Suzi's Blog

Buttermilk Ice Cream for a Fresh Fruit Galette



Yesterday’s post for a Fresh Fruit Galette suggesting pairing your galette slice with ice cream. Buttermilk ice cream. Yes, that yellow object in the left of the picture is a very-hard-to-photograph portion of very-very-yellow buttermilk ice cream. Actually, you could call this Egg Yolk Ice Cream for the yellow color comes more from 8 egg yolks than a cup of buttermilk.

Thick and intense with a slightly sour flavor, this ice cream is the ideal foil to a sweet fruit dessert like galette. The ice cream base here is a classic custard in composition and flavor. If you want a little less tang, then you can modestly increase the amount of sugar — up to another ¼ cup. Or, when you are ready to use your ice cream machine on the chilled custard, you can provide some flavoring: vanilla, rum, … A little addition here goes a long way so you need to be a conservative bartender at this point. You are eating, not imbibing.

If you like this buttermilk flavor, then consider a buttermilk sundae. Add some sliced bananas, or even better, some bananas cooked in brown sugar, butter and rum. Top with caramel or a milk chocolate sauce.

Buttermilk Ice Cream

Yield: serves 6 to 8


  • 1 ½ cups whipping cream
  • 8 large egg yolks
  • ½ cup sugar
  • 1 cup cold buttermilk


Bring whipping cream to a simmer in heavy medium saucepan. Whisk egg yolks and sugar in a medium bowl to blend. Gradually whisk hot cream into egg yolk mixture. Return mixture to the saucepan and stir over medium heat until custard thickens slightly, about 6 minutes (do not boil). Strain into a bowl. Stir in 1 cup cold buttermilk.

Refrigerate custard or place in an ice bath, stirring frequently, until cold. Process in the ice cream maker according to the manufacturer's instructions.

Source: Adapted from Bon Appetit Magazine, 2002

Photo Information: Canon T2i, EFS 60mm Macro Lens, F/4.5 for1/15th second at ISO‑3200



Buttermilk Drop Biscuits




Suzen and I are on a book tour. Not one where we travel. One where do each recipe, one by one. Biscuits by Belinda Ellis in one of the Savor the South cookbooks available from the University of North Carolina Press. It’s addictive.

Here’s our favorite recipe out of the ten [of fifty recipes in the book] we have done so far. These drop biscuits are easy and wonderfully simple. They are southern through and through so they are made with buttermilk and self-rising flour. They are not rolled out and then cut into perfect circles. Just make the batter and plop the biscuits down. Hence, Belinda calls them Lazy Biscuits although there is nothing pejorative here about the swiftness of mix and drop.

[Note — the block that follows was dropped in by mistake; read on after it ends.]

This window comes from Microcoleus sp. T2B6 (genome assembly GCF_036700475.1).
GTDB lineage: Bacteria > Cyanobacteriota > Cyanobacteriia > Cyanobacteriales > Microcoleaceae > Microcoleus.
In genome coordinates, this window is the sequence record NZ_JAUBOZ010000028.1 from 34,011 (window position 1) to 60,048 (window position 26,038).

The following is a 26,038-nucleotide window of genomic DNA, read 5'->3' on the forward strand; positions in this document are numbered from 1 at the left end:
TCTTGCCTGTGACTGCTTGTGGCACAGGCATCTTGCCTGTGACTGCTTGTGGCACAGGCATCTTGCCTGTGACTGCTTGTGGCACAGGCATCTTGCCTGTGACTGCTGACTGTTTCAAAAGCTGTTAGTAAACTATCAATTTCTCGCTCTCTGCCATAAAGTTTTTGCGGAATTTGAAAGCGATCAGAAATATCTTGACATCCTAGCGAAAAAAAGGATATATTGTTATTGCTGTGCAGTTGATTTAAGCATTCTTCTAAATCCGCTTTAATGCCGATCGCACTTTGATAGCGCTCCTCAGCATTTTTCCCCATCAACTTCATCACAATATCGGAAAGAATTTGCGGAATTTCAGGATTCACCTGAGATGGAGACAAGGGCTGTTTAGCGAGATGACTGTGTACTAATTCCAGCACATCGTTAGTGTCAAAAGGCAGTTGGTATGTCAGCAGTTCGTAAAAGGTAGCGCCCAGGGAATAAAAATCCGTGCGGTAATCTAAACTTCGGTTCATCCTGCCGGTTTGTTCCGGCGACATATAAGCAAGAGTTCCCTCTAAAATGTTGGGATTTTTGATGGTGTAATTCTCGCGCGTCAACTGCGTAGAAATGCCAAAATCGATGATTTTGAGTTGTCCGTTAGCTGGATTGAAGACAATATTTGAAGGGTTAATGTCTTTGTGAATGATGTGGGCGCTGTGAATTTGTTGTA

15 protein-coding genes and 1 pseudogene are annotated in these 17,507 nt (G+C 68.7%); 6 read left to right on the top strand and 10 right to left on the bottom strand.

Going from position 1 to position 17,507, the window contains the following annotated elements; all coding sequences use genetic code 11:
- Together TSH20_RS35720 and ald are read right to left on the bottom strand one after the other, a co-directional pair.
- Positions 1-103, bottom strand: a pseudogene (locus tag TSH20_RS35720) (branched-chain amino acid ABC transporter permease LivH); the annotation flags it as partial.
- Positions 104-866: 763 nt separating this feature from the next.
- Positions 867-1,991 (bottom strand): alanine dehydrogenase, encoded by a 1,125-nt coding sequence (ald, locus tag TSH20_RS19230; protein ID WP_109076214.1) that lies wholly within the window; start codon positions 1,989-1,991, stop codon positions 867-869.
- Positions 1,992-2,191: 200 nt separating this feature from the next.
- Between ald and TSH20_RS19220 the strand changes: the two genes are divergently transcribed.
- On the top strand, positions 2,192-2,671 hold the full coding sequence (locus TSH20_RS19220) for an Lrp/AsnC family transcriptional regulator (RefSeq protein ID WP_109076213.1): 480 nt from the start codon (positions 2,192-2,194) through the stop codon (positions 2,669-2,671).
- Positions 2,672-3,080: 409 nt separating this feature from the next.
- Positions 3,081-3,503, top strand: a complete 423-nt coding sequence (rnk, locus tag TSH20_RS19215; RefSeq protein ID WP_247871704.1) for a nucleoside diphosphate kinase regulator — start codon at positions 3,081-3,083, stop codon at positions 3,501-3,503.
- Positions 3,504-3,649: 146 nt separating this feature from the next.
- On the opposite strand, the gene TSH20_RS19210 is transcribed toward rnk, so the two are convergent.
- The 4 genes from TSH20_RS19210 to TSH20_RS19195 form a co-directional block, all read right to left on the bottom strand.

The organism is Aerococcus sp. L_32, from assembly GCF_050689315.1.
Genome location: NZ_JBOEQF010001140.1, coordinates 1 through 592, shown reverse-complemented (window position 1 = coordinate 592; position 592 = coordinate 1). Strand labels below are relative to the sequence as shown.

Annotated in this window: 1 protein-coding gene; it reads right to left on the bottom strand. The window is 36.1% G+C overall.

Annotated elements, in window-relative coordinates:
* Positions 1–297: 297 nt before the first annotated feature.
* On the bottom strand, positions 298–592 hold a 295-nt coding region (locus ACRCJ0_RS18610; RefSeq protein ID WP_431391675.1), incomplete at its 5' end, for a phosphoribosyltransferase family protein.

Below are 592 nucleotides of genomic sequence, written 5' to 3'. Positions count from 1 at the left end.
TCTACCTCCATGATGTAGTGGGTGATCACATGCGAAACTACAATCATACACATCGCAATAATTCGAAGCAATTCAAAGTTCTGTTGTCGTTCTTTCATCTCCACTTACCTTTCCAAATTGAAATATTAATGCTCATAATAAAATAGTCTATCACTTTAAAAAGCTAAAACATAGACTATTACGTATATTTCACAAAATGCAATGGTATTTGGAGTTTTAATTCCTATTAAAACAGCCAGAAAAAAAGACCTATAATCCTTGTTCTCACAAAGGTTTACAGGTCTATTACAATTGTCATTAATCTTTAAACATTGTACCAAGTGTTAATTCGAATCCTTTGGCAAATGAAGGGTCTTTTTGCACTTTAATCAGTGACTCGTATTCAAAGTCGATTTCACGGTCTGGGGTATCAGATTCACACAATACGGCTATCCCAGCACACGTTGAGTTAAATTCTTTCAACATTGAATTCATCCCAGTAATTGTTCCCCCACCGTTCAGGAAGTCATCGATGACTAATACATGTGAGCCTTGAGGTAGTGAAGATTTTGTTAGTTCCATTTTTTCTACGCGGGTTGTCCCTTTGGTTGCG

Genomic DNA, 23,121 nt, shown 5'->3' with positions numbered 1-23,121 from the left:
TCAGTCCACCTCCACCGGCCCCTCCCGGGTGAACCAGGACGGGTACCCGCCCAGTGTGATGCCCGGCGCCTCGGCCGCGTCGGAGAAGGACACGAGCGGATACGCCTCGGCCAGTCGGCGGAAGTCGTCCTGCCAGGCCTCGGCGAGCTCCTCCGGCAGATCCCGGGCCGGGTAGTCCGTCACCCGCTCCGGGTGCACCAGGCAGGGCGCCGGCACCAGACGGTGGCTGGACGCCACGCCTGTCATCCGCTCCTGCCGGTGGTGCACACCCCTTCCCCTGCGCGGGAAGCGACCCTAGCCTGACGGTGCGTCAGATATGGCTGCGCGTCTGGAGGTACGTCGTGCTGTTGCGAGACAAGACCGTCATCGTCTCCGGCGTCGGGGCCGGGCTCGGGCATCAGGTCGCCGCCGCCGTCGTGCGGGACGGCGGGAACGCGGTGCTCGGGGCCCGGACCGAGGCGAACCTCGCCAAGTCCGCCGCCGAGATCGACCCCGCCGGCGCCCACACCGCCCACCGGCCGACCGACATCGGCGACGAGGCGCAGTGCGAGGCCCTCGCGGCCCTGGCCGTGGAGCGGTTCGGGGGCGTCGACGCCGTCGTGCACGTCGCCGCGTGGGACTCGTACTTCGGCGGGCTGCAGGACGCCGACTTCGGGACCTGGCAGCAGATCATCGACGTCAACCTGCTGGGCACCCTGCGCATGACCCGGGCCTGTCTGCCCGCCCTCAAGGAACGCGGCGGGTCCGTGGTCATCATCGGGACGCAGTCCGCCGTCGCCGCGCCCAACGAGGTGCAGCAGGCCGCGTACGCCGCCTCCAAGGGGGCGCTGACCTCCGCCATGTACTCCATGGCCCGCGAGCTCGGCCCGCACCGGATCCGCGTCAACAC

One great characteristic of these biscuits is the oven temperature: 500°F. The biscuits rise high and the top becomes firm and golden. The interior texture is soft and wonderfully pleasant to bite.

“How could you?” Suzen asked me. “These are fine by themselves.” She was eating her second one, very plain.

I was putting butter and elderberry jelly on mine. So, how could I do it: one pat of butter and one teaspoon of jam a time.

There are just three main ingredients here. Quite amazing as you will see at first bite.

Lazy Biscuits or Buttermilk Drop Biscuits

Yield: serves 8 biscuits


  • 2 cups soft wheat self-rising flour
  • 6 tablespoons vegetable shortening, unsalted butter, or lard, cut into ½-inch chunks and chilled for 15 minutes
  • ¾ cup whole buttermilk, plus more if needed
  • Melted butter for brushing the tops



Preheat the oven to 500°F. Use a nonstick cake pan or baking sheet.

Measure the flour into a large mixing bowl. Add the cold chunks of shortening, butter, or lard and toss them in the flour to coat. Using a pastry blender or your fingertips, break up the chunks until they are about the size of peas.

Make a well in the center of the bowl and pour in the buttermilk. Staring at the sides of the bowl, use a spatula or a wooden spoon to toss the flour over the buttermilk. Continue to work in the flour from the sides of the bowl, just until the dough come together.

If the dough starts top pull away from the sides of the bowl, and sticks to your fingers, you have the right amount of buttermilk. If there are dry spots and dough isn’t sticky when you tough it, add more buttermilk.

Using an ice cream scoop or heaping tablespoon, drop the biscuits onto the cake pan or baking sheet. Since these biscuits are crisp, drop each scoop about 1/2 inch apart.

Bake the biscuits in the center of the oven until they are light golden brown, 8 to 10 minutes. Brush the tops with melted butter.

Source: Biscuits by Bellinda Ellis

Photo Information: Canon T2i, 18-55MM Macro lens, F/2.8, 1/100th second, ISO 800



f/2.8, 1/100th second, ISO 600